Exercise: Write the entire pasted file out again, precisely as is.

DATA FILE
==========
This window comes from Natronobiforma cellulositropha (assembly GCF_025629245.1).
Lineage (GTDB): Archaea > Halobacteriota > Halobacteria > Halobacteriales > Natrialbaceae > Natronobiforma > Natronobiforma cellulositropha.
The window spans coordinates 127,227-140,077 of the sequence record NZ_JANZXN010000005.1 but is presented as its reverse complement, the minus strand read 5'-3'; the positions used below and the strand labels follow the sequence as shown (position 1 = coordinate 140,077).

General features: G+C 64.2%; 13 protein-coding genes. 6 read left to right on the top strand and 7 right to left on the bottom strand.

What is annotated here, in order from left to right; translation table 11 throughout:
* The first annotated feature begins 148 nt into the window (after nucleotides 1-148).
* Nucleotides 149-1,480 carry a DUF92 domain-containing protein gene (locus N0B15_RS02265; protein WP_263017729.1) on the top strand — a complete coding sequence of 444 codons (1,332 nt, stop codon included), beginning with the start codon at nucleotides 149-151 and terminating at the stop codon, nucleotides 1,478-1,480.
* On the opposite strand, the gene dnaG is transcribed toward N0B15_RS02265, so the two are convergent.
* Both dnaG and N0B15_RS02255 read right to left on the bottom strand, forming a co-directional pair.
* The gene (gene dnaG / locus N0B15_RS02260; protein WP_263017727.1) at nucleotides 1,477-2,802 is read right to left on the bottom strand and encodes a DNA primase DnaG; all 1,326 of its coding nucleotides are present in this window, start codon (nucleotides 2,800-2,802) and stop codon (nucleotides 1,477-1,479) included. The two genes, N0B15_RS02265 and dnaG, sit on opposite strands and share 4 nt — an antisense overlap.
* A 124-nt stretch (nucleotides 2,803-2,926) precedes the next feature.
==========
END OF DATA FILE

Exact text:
This window comes from Natronobiforma cellulositropha (assembly GCF_025629245.1).
Lineage (GTDB): Archaea > Halobacteriota > Halobacteria > Halobacteriales > Natrialbaceae > Natronobiforma > Natronobiforma cellulositropha.
The window spans coordinates 127,227-140,077 of the sequence record NZ_JANZXN010000005.1 but is presented as its reverse complement, the minus strand read 5'-3'; the positions used below and the strand labels follow the sequence as shown (position 1 = coordinate 140,077).

General features: G+C 64.2%; 13 protein-coding genes. 6 read left to right on the top strand and 7 right to left on the bottom strand.

What is annotated here, in order from left to right; translation table 11 throughout:
* The first annotated feature begins 148 nt into the window (after nucleotides 1-148).
* Nucleotides 149-1,480 carry a DUF92 domain-containing protein gene (locus N0B15_RS02265; protein WP_263017729.1) on the top strand — a complete coding sequence of 444 codons (1,332 nt, stop codon included), beginning with the start codon at nucleotides 149-151 and terminating at the stop codon, nucleotides 1,478-1,480.
* On the opposite strand, the gene dnaG is transcribed toward N0B15_RS02265, so the two are convergent.
* Both dnaG and N0B15_RS02255 read right to left on the bottom strand, forming a co-directional pair.
* The gene (gene dnaG / locus N0B15_RS02260; protein WP_263017727.1) at nucleotides 1,477-2,802 is read right to left on the bottom strand and encodes a DNA primase DnaG; all 1,326 of its coding nucleotides are present in this window, start codon (nucleotides 2,800-2,802) and stop codon (nucleotides 1,477-1,479) included. The two genes, N0B15_RS02265 and dnaG, sit on opposite strands and share 4 nt — an antisense overlap.
* A 124-nt stretch (nucleotides 2,803-2,926) precedes the next feature.